The Chalcolithic, especially the 5th millennium BC, cultural period of Marv Dasht plain, Fars, southwest Iran, is called the Bakun period. It has been classified into Early, Middle, and Late phases. Some researchers identify this period as the initial stage of socioeconomic complexity (Sumner 1994; Alizadeh 2006). While the processes of the changes in settlement patterns during the Bakun period have been well studied to clarify social development, those of ceramic changes have not been well researched, except for the decorated motifs and vessel forms (Voigt and Dyson 1992). This paper analyzes ceramic changes by using ceramic materials now curated in the University Museum of the University of Tokyo and in the Oriental Institute of the University of Chicago, from four Bakun period sites: Tall-i Jari A (Early Bakun), Tall-i Bakun B (Early Bakun), Tall-i Gap (Middle Bakun), and Tall-i Bakun A (Late Bakun). This paper focuses particularly on the ceramic assemblages, the amount of fine ceramics, and the ceramic production technology. It finds that the peak in the amount of fine ceramic produced was in the Middle Bakun phase, while the craftsmanship which enabled craft specialization gradually and locally improved over time.
This article reexamines a pair of elevation drawings of an Ancient Egyptian shrine preserved at the Petrie Museum of the University College London, which is known as the “Ghurob Shrine Papyrus”. The physical characteristics of two sheets of papyrus show the following striking similarities: Both are about one royal cubit wide, both were drawn over a grid of 14 squares wide of the same dimensions, and the vertical lines of the grid at the bottom edge of the drawing depicting the side view, continue from the top edge of that showing the front view. These characteristics confirm the previous assumption that the two sheets of drawings were originally a single sheet, the side view being at the top, and the front view being at the bottom.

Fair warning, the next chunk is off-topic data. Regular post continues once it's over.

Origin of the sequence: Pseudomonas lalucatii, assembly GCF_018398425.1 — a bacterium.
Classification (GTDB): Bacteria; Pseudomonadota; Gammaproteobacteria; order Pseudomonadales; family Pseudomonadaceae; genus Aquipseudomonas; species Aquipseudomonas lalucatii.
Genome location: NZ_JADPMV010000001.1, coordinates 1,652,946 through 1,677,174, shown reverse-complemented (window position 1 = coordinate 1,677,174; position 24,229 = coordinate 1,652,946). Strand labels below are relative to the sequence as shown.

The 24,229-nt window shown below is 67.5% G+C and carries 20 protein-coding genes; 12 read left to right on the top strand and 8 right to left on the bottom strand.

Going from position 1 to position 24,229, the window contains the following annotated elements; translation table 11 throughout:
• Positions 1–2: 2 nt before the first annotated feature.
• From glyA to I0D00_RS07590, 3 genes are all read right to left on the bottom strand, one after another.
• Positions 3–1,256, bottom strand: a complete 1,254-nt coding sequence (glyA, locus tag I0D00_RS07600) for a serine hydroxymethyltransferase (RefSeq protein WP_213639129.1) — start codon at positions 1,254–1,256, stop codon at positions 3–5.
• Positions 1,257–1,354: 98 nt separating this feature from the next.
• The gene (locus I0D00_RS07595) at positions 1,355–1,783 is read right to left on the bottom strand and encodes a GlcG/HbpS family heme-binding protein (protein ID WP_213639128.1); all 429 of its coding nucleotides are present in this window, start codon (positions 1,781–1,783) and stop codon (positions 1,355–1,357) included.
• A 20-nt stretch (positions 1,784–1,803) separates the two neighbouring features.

Observation of the drawings and of the traces of the ink allows a reconstruction of the technique used to draw the grid. Points are marked on each end of the vertical grid lines, and down the grid there are four rows of points at intervals of about 50 cm. This indicates that the lines of the grid were drawn by extending lines using a ruler one royal cubit (about 52.5 cm) long.
Previous studies dated the elevation drawing to the New Kingdom, or specifically to the 18th Dynasty. However, a comparison of the size of the grid with other papyrus drawings and a stylistic analysis of the shrine proves that these drawings should rather be dated to the Late Period and afterwards, in particular, from the 30th Dynasty to the Ptolemaic Period. Judging from the absence of any indication of the actual dimensions and the extraordinary large size of the drawings, they are to be seen as those of an ideal or theoretical shrine instead of an actual construction project.
This article investigates the use of cereal barley (hordeum vulgare) in Islamic society between the 9th and 15th centuries. Among barley products, barley bread, boiled barley water, barley porridge, and parched barley are attested in dietetic works (both cuisine and medicine), agricultural manuals, works of literature, and so forth.
Works of adab literature and the sole extant agriculture manual from the period (10th c.) show that between the 9th and 12th centuries, barley bread was the staple food of the peasantry and that barley was deemed the cereal most suitable to the peasants' nutritional needs.
Among the many references to food in the hadith, both barley bread and barley porridge are mentioned as dishes enjoyed daily by the Prophet and his followers.
The dietetic sources treat barley as a medicament for cooling the body. On the other hand, in the sole extant book of cooking recipes from the period (10th c.), barley does not appear except as the main ingredient of barley water. While barley continued to be prescribed for medicinal purposes, the members of the Abbasid court and the urban elite apparently did not consider it an important ingredient of their food.
Sources from the 13th century on describe barely products being used in urban society under such conditions as hot weather, outbreaks of plague, or high fever. They show in particular that barley water was a daily household necessity for urban dwellers.
The spread of the consumption of barley water and other barley products in the urban society from the 13th century on reflects the incessant outbreaks of famine and plague that cities in the Islamic society were suffering at that time.
Since the latter half of the nineteenth century, Coptic Christians in Egypt have gradually become integrated as Egyptian citizens. Previous studies took for granted that the Copts developed their sense of belonging to the Egyptian nation-state. However, because the Copts’ cultural traits and historical views differ from those of the Muslim majority, it is important to analyze how the Copts constructed their Egyptian national identity.